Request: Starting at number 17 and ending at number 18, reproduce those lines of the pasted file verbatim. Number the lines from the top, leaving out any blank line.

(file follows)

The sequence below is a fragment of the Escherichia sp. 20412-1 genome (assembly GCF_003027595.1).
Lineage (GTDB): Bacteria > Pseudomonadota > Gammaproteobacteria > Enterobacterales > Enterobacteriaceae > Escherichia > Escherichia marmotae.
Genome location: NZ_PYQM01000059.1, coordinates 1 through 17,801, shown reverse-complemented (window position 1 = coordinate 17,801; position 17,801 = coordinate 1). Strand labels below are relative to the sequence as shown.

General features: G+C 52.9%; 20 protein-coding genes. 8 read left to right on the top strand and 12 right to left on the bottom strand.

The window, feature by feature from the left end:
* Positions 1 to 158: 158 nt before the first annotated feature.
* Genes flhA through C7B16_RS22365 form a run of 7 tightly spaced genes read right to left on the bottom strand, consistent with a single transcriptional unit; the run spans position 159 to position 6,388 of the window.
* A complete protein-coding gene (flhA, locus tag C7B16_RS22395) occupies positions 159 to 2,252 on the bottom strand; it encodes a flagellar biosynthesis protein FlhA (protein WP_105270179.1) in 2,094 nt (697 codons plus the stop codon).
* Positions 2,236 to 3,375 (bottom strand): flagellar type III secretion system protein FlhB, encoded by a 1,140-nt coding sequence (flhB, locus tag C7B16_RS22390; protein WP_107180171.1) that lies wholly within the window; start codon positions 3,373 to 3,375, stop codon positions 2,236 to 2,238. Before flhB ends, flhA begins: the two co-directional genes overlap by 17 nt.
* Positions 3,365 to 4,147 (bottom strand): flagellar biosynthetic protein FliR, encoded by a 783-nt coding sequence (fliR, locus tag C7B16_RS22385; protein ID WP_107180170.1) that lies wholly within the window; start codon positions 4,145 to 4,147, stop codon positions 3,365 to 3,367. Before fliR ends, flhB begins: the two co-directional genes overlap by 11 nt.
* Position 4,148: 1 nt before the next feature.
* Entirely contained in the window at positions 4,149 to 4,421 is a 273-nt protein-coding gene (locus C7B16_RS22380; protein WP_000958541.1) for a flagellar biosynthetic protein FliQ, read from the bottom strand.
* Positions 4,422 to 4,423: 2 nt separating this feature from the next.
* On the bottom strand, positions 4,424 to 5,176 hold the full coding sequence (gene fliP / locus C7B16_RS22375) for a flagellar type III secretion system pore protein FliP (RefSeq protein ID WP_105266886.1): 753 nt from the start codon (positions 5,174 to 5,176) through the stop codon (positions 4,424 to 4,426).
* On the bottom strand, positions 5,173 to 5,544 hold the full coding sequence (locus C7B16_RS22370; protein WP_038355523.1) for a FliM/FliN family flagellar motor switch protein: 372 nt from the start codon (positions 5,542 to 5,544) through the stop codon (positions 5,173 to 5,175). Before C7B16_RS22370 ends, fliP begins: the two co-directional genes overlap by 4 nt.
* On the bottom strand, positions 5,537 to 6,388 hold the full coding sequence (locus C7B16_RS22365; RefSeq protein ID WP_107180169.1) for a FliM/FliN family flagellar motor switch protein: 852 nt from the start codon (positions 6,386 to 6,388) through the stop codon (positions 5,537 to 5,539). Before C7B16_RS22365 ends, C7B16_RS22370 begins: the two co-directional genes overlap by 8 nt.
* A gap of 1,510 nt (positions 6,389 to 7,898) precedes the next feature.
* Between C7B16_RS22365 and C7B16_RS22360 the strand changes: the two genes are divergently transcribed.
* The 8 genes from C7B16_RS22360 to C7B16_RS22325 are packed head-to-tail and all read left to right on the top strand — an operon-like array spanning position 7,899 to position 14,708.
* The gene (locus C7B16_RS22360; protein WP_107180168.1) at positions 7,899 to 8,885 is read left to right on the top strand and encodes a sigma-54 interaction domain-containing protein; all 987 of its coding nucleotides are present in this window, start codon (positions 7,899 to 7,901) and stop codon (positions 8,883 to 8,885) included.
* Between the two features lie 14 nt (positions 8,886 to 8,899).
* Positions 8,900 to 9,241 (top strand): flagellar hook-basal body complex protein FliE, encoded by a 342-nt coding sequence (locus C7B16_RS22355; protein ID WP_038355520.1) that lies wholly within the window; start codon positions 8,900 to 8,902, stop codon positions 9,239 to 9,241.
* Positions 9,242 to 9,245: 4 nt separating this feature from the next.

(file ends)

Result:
* A gap of 1,510 nt (positions 6,389 to 7,898) precedes the next feature.
* Between C7B16_RS22365 and C7B16_RS22360 the strand changes: the two genes are divergently transcribed.